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How Trump Indictment Differs From Other High-Profile Probes

When Donald Trump was indicted on charges of willful retention of classified documents, many Republicans, including House Speaker Kevin McCarthy (R-CA), cried foul, arguing that the Justice Department was treating the 45th president differently from Democrats who’ve been investigated over possible mishandling of national security secrets. The Trump indictment itself helps explain the difference between his case and other high-profile probes, like those of Hillary Clinton, President Biden and former vice president Mike Pence — not for what it charges, but for what it doesn’t, reports the Washington Post. Trump faces 31 counts of willful retention of national defense information, a crime delineated in the Espionage Act that carries a maximum prison sentence of 10 years. Each count represents a different highly sensitive document that Trump allegedly kept at Mar-a-Lago, his Florida residence and private club.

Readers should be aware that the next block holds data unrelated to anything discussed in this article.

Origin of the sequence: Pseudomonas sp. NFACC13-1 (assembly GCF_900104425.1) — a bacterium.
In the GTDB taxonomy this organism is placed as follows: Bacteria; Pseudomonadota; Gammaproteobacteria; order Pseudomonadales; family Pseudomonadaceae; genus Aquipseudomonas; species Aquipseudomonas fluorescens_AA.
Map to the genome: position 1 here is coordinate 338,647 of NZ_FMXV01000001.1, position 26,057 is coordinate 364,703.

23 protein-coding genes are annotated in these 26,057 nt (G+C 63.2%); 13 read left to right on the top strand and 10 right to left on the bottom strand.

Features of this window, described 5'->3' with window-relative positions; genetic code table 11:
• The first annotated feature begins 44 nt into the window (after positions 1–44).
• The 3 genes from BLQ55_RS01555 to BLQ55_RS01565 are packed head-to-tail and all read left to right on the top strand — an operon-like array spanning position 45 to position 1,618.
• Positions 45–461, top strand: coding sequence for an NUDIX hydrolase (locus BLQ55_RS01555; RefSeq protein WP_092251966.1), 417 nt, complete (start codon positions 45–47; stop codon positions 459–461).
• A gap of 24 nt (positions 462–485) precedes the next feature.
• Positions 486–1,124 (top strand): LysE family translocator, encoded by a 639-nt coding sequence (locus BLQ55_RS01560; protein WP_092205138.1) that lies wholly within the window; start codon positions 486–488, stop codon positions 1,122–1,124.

Twenty-one of those documents, including some involving nuclear secrets, were found by FBI agents who searched the estate in August — yielding a total of 102 classified documents. The other 10 willful-retention charges stem from a batch of 38 classified documents turned over to the FBI last June in response to a grand jury subpoena. The historic investigation into the former president was precipitated months earlier, in January 2022, when Trump president gave 15 boxes of papers to the National Archives and Records Administration. The agency had been seeking all presidential records from Trump since he left office. FBI agents found more than 100 classified documents during a search of Trump’s residence at his Mar-a-Lago Club on Aug. 8 as part of a criminal probe into possible mishandling of classified information. Those allegations include: moving boxes out of a storage room; telling an attorney to search that room for classified material without saying that dozens of boxes were being kept elsewhere; suggesting an attorney hide or destroy documents that had been subpoenaed; and causing another person to make false statements about whether all the classified documents had been produced. “That’s not the kind of evidence you typically find in a case like this, and it’s certainly not the type of evidence so far that has come out of the Biden investigation or the Clinton email server case,” said former federal prosecutor Robert Mintz.


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